Katharine: I love it so much – it’s that type of worldbuilding which sets this series apart as it’s so hard to think about what would be so different to earth.

This book felt a bit more like a mystery book set in space than the previous have – so many characters who are hunting out answers and crazed men with guns coming after them. Love it!

 

Tsana: Yes, definitely a mystery set in space, but let’s leave the details of that for under the spoiler shield. My other favourite thing was how realistically Ethan thought his world was normal and his reactions to being confronted with a society that we would think of as closer to the real world. He starts off thinking women are evil and not really people, which is problematic for him when half the space station’s residents are female!

 

Katharine: So amusing, and still so true for some small groups of people depending on their religion in our world today – I know a group who will remain at least a meter away from women they don’t know or who are unattached so… I don’t really understand why – to say temptation demeans them both – I guess ‘just to be proper’? Anyway.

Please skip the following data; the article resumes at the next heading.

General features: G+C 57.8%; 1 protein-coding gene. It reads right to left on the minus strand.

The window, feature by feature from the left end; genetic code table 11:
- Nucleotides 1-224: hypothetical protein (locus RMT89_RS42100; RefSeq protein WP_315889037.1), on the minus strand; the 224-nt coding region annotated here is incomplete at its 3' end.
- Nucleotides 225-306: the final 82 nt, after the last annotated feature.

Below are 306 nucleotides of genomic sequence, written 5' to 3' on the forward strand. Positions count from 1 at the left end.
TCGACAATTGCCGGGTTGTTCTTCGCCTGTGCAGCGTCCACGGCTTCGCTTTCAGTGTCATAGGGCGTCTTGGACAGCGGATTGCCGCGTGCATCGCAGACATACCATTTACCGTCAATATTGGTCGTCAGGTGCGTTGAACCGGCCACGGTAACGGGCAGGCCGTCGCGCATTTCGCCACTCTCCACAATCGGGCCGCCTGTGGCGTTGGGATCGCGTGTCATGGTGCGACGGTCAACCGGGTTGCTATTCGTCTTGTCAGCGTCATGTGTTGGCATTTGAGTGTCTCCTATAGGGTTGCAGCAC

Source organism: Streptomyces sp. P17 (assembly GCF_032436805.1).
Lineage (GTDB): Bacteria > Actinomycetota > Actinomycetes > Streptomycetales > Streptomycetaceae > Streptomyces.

I also liked how at the same time Ethan is scared of women that he comes from a place that has very open thinking about sex and relationships and how a community can work together fairly and earn their way up. One of his first interactions when he arrives is with a gang of homophobic blokey blokes, and it’s an interesting juxtaposition to show just how backwards and forwards Athos manages to be at the same time.

 

Tsana: Yes, that’s true. Although I was mostly disappointed at how not progressive the stationers were on that front. I like to think the future will be less homophobic than the present, not more (although, this book was written in the 80s…). After hearing so much about how progressive Beta Colony is in the other books, I was disappointed to see that’s not how most places are in this universe. Even Quinn seemed a little homophobic, although it was outweighed by her acceptance.